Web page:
Welcome & Introduction
Remarks by Jorge Otero-Pailos and Katherine Malone-France
Panel 1: Reclaiming
Introduction: Katherine Malone-France
Moderator: Brent Leggs
Panelists: Karyn Olivier, Monet Noelle Marshall, Ada Pinkston
This panel brings together artists whose projects have worked to reclaim existing spaces, previously preserved and imagined to be “authentic” sites of the past (historic homes, plantations, and public monuments), to highlight or re-insert institutionally marginalized narratives. Through their practices, these artists challenge the current dominant interpretative structures that privilege white histories and perspectives, instead honoring aspects of BIPOC presence, contributions, and perseverance at these sites.
Panel 2: Materializing
Introduction: Anna Gasha
Moderator: Justin Garret Moore
Panelists: Paul Rucker, Nona Faustine, David Hartt
This session will focus on how artists have given form to BIPOC histories through the cultural landscape writ large, where connections to the past have been built over and, as a result, are less overt. These artists reimagine and materialize their visions to resurface connections of present-day urban landscapes, everyday buildings, and streetscapes to articulate the connection between the past and ongoing issues facing communities of color today. Together, they illustrate the importance of and opportunities to recount and uplift BIPOC narratives, even when there are minimal physical remnants of those histories.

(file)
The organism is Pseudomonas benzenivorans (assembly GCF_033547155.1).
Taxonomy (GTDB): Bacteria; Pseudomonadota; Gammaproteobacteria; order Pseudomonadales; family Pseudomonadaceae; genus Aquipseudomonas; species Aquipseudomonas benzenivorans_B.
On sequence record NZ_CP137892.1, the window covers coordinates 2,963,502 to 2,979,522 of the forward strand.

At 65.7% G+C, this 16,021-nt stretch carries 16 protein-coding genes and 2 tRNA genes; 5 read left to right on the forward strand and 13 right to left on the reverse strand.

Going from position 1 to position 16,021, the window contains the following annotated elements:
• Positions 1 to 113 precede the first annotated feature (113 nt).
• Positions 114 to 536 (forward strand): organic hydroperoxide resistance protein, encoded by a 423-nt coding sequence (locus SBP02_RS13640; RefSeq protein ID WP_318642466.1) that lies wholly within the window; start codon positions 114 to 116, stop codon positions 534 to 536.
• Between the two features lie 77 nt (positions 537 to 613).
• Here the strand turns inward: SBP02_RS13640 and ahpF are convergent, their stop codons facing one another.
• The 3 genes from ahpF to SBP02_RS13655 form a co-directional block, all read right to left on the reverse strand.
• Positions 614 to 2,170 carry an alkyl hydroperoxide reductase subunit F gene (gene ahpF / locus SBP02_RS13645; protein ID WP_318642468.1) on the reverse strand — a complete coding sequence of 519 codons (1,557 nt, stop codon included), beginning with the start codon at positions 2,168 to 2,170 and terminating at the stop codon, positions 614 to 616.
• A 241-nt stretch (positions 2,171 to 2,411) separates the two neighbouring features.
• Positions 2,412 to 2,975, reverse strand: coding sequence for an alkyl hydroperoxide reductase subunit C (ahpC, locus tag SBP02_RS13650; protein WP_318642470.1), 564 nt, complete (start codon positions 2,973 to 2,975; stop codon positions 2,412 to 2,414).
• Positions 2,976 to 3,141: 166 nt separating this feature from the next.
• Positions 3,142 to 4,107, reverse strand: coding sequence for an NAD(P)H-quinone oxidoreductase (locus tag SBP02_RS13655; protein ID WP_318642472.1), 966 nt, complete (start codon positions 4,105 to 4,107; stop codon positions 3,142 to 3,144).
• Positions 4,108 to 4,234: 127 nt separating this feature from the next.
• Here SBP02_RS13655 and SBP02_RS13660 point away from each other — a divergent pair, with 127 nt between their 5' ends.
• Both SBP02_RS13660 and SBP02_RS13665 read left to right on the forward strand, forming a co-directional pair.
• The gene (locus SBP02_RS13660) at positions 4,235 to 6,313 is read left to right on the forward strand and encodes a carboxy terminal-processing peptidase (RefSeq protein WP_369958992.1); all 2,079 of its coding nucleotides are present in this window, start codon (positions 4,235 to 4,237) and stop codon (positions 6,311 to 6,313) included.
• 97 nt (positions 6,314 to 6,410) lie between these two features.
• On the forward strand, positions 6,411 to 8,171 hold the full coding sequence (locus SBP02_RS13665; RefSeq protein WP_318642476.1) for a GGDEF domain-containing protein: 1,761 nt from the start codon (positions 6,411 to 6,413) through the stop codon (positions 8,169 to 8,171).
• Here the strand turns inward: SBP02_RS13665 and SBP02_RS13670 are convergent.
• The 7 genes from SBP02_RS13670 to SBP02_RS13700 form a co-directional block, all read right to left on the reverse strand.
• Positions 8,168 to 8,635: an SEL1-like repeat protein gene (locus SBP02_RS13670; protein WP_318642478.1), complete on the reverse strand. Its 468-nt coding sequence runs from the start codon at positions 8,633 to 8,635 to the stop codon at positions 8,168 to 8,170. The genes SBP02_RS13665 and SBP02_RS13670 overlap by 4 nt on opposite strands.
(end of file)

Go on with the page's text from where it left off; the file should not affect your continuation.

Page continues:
Panel 3: Connecting
Introduction: Cole Akers
Moderator: Marisa Brown
Panelists: Joel Garcia, Ifa Bayeza, Jenenne Whitfield (Heidelberg Project)
While all art has and depends on an audience, just as all preservation projects design around stakeholders, the artists in this session place interacting with and providing opportunities for local communities of color at the forefront of their work. Art at historically charged sites thus work as a vehicle to encourage dialogue and collective action among and within these communities, in order to envision new futures while learning from the past.